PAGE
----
• Physical Exercise – Even though the study results on the impact of physical exercise on cognition is mixed, physical exercise is good for general health and likely also brain health.
  • Brain Exercises – Not all brain games and exercises, but certain types of exercises, such as the training used in the ACTIVE Study (which was acquired by Posit Science in 2007, and incorporated into BrainHQ because it was consistent with the BrainHQ worldview).

 

These distinctions between brain training that does and does not work is also being made on other continents. Experts from five leading Alzheimer’s research institutions in Australia recently completed the first systematic review of the science behind commercially-available brain training programs targeted at older adults. They found 18 such products. Sadly, they report that 11 of the 18 programs had zero published studies, and they then ranked the other seven products in terms of the quality and quantity of their studies. Only Posit Science BrainHQ exercises had multiple high-quality studies demonstrating efficacy.

As a scientist enmeshed in this field, I believe that doing the right kind of brain training is the most direct and effective route to improving brain health. I also believe in the benefits of a healthy diet, physical exercises, stress reduction, adequate sleep, and maintaining a sense of purpose and active social connections – though the evidence, to date, indicates these factors have far less impact for most people than the right brain training.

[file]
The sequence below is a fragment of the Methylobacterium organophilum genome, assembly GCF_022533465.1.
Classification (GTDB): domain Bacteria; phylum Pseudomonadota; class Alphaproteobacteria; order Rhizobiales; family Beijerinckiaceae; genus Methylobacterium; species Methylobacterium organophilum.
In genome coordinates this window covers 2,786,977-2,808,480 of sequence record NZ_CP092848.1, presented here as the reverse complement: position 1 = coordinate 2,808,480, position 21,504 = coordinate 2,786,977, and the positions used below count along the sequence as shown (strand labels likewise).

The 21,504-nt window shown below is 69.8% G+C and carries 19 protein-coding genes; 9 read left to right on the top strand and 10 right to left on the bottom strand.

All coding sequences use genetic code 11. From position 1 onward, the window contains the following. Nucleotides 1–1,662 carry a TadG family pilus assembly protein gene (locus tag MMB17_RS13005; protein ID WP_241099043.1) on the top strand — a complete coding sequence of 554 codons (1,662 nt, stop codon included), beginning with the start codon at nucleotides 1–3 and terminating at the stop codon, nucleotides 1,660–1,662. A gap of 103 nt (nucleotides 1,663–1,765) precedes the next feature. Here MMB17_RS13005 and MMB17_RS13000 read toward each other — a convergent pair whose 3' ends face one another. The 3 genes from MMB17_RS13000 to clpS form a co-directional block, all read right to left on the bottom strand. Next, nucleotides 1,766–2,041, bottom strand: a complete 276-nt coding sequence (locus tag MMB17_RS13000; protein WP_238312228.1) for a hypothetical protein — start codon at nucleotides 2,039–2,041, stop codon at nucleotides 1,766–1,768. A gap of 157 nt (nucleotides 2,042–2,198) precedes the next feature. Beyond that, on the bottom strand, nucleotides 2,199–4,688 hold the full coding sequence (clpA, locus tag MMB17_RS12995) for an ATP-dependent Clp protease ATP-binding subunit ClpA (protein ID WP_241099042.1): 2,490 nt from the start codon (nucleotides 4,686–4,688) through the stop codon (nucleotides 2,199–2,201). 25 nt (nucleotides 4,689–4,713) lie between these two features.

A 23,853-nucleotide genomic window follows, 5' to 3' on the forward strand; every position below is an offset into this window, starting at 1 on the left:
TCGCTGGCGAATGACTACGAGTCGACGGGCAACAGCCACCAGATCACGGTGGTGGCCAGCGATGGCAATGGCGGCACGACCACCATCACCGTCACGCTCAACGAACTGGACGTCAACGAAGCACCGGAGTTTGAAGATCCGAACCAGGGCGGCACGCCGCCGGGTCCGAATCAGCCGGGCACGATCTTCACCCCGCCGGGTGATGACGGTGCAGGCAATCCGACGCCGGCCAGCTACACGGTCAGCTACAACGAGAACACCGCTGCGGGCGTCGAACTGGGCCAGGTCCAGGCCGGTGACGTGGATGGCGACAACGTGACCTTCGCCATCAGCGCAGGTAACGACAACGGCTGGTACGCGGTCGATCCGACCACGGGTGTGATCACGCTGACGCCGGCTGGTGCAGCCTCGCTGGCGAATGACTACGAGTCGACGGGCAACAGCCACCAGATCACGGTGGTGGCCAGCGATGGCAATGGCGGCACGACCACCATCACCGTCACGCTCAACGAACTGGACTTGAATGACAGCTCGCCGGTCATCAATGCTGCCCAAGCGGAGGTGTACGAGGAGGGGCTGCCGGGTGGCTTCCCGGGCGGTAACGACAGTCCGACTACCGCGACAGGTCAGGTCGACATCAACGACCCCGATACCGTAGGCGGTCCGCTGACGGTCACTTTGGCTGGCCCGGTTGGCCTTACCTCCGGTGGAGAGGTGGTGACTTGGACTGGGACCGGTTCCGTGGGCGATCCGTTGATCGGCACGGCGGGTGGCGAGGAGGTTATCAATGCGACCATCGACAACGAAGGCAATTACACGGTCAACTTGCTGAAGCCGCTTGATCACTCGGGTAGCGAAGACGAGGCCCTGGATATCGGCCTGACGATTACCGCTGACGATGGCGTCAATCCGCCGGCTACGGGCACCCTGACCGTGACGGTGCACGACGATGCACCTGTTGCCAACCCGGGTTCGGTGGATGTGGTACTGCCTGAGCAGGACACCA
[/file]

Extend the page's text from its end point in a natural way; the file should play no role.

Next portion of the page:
The future

It’s an incredible time to be a neuroscientist working in the field of brain training – the pace of change is just amazing. We went through a similar revolution with physical fitness – it went from weird to commonplace for virtually everyone to have a physical fitness routine – and it’s going to become commonplace for virtually everyone to have a brain fitness routine. I believe that within the next few years, people will be able to continuously monitor their brain health with a device they carry in their pocket – their phone – and that same device will also deliver the right kind of medicine, in the form of brain training, as needed. BrainHQ exercises are already accessible from most smartphones (and tablets), and we are working assiduously on refining assessment tools to monitor your brain health daily.We’ll look back on today – where we let people age without keeping their brains in shape – as the dark ages. And, we’ll be amazed that we lived that way, and we’ll be thankful that science helps us live better.

About the Author

Dr. Henry Mahnckeearned his Ph.D. in neuroscience in the lab of Dr. Michael Merzenich at UCSF, and has likely been involved with more cognitive training studies than anyone else on the planet, as the former VP Research and current CEO of Posit Science Corporation.